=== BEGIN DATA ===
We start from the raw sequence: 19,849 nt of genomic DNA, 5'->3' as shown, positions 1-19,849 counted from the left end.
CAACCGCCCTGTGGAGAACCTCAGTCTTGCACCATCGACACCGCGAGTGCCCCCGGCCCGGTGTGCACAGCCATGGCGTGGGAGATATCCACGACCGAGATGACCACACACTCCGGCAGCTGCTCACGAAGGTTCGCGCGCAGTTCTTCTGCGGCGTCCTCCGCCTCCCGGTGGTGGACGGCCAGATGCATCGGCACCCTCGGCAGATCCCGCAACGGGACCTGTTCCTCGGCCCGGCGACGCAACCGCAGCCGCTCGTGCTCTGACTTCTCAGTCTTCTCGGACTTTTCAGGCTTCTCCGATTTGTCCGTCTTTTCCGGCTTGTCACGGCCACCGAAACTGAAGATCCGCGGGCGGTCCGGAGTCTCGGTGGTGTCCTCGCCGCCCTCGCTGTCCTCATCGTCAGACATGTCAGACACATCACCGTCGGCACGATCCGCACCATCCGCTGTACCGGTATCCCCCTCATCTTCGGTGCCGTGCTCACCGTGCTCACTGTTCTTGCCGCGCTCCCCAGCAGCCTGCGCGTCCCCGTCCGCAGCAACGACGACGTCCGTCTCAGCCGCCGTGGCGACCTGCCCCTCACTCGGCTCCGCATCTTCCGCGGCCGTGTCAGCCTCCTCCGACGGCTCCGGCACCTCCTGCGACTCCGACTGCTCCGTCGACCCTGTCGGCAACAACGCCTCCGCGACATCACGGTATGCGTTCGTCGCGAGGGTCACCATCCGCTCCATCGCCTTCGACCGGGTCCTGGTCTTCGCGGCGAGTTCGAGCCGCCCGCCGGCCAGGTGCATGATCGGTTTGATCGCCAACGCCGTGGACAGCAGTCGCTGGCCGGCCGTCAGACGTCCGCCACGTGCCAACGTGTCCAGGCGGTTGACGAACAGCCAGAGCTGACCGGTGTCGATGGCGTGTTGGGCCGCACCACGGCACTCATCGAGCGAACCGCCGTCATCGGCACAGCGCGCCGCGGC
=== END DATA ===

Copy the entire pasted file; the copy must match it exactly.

We start from the raw sequence: 19,849 nt of genomic DNA, 5'->3' as shown, positions 1-19,849 counted from the left end.
CAACCGCCCTGTGGAGAACCTCAGTCTTGCACCATCGACACCGCGAGTGCCCCCGGCCCGGTGTGCACAGCCATGGCGTGGGAGATATCCACGACCGAGATGACCACACACTCCGGCAGCTGCTCACGAAGGTTCGCGCGCAGTTCTTCTGCGGCGTCCTCCGCCTCCCGGTGGTGGACGGCCAGATGCATCGGCACCCTCGGCAGATCCCGCAACGGGACCTGTTCCTCGGCCCGGCGACGCAACCGCAGCCGCTCGTGCTCTGACTTCTCAGTCTTCTCGGACTTTTCAGGCTTCTCCGATTTGTCCGTCTTTTCCGGCTTGTCACGGCCACCGAAACTGAAGATCCGCGGGCGGTCCGGAGTCTCGGTGGTGTCCTCGCCGCCCTCGCTGTCCTCATCGTCAGACATGTCAGACACATCACCGTCGGCACGATCCGCACCATCCGCTGTACCGGTATCCCCCTCATCTTCGGTGCCGTGCTCACCGTGCTCACTGTTCTTGCCGCGCTCCCCAGCAGCCTGCGCGTCCCCGTCCGCAGCAACGACGACGTCCGTCTCAGCCGCCGTGGCGACCTGCCCCTCACTCGGCTCCGCATCTTCCGCGGCCGTGTCAGCCTCCTCCGACGGCTCCGGCACCTCCTGCGACTCCGACTGCTCCGTCGACCCTGTCGGCAACAACGCCTCCGCGACATCACGGTATGCGTTCGTCGCGAGGGTCACCATCCGCTCCATCGCCTTCGACCGGGTCCTGGTCTTCGCGGCGAGTTCGAGCCGCCCGCCGGCCAGGTGCATGATCGGTTTGATCGCCAACGCCGTGGACAGCAGTCGCTGGCCGGCCGTCAGACGTCCGCCACGTGCCAACGTGTCCAGGCGGTTGACGAACAGCCAGAGCTGACCGGTGTCGATGGCGTGTTGGGCCGCACCACGGCACTCATCGAGCGAACCGCCGTCATCGGCACAGCGCGCCGCGGC